It’s remarkable that some Neolithic craftsmen went through all this costly and time-consuming effort to produce tools with no intended function. But like a peacock’s feather, this display of high-skill manufacturing may have served as a high-status honest signal. Of course, this is rather speculative at this point as the researchers have no way of telling for sure what purpose fluting served in this context.

Nevertheless, the most remarkable thing about this study is that two distinct cultures separated by thousands of kilometers somehow arrived at the same complex manufacturing technique. And although rare, cultural convergence is known to happen.

“For example, polished stone axes are known from the Western European Neolithic, the Mayan culture of Central America and the 19-20th century tribes of Indonesia. These three examples were never connected in time and space, but the objects produced and found by archaeologists are very similar,” said Crassard.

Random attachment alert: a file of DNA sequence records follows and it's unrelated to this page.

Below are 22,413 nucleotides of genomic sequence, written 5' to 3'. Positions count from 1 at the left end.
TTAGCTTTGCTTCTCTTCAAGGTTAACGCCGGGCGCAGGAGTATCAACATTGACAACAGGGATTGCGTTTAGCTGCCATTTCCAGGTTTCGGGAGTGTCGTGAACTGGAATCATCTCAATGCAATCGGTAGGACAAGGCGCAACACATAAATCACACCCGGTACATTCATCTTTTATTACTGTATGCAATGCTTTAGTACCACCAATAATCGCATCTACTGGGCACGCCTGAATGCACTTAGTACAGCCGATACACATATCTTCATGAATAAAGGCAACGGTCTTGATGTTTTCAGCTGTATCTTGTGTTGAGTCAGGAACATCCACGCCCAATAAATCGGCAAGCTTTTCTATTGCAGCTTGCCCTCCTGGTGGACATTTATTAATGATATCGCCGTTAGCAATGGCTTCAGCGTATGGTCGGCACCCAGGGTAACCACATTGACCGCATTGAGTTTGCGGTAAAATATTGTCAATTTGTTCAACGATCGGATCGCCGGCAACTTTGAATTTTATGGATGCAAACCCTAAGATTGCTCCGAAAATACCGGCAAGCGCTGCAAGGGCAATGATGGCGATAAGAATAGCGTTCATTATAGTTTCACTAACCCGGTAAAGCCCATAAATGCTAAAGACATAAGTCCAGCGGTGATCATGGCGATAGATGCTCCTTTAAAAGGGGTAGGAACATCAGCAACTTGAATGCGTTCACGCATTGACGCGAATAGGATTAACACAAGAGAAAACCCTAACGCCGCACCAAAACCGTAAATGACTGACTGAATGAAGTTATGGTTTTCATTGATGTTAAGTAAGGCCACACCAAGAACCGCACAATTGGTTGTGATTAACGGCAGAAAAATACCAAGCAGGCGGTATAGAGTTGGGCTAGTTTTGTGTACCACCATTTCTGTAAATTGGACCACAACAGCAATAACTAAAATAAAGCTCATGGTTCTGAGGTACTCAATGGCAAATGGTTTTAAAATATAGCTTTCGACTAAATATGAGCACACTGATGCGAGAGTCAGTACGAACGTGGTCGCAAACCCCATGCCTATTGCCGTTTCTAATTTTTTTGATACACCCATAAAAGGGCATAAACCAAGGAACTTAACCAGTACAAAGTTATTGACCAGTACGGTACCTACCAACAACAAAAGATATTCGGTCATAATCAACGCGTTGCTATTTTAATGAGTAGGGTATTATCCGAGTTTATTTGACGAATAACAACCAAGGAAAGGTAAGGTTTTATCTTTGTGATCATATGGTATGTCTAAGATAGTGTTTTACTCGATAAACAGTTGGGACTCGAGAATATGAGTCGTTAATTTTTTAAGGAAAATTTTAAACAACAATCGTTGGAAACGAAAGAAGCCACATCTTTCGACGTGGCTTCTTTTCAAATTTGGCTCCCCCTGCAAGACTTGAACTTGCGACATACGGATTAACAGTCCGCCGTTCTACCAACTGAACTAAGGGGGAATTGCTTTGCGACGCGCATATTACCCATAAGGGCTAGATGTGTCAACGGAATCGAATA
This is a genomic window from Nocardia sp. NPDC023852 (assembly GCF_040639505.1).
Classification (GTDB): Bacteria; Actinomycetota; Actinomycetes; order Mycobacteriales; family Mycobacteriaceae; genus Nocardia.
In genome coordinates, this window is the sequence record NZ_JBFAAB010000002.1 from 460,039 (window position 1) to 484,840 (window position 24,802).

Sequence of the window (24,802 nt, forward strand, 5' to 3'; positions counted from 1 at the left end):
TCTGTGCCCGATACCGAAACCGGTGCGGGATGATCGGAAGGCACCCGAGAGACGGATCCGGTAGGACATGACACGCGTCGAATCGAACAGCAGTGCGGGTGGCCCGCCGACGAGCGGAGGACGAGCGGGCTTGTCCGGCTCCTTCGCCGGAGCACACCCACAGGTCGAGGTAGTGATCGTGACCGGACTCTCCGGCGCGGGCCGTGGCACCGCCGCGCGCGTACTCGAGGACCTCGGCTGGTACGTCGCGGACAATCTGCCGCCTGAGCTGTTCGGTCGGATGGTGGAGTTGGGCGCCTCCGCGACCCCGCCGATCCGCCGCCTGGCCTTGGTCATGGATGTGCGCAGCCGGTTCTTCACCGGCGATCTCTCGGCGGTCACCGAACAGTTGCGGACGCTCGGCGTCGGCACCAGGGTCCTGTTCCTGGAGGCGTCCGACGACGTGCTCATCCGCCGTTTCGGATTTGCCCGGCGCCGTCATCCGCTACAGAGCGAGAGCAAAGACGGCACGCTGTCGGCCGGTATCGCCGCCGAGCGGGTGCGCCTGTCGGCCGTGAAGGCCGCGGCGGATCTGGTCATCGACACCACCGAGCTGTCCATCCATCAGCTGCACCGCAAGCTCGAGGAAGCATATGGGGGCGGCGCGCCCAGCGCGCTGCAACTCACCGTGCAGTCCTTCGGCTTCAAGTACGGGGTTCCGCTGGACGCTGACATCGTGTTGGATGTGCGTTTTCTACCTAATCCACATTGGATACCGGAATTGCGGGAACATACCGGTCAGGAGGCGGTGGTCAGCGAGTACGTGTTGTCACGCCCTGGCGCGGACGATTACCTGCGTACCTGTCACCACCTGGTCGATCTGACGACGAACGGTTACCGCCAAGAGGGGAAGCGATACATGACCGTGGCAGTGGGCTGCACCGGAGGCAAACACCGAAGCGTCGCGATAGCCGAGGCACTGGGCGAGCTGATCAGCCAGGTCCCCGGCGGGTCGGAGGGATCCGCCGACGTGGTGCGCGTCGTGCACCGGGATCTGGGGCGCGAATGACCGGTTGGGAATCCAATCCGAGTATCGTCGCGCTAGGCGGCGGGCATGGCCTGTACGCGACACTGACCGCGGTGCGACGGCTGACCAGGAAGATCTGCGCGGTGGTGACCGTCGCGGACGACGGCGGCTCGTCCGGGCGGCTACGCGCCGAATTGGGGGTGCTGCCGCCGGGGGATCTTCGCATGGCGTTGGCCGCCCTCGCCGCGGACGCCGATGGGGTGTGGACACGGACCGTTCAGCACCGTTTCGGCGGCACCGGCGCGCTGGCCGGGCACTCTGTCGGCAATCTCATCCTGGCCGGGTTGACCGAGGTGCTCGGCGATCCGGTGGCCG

“We are working in Arabia, in many different regions of the peninsula. We are exploring the development of prehistoric cultures in these areas and trying to understand the evolution of humans and societies,” he added.

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John Smith has been with Histecho since 2017, A Senior Editor & Writer for Histecho. his work has been featured in outlets such as Scientific American, The Washington Post, NBC News, and Fox News. John grew up outside of Philadelphia and studied biology at Hamilton College in upstate New York.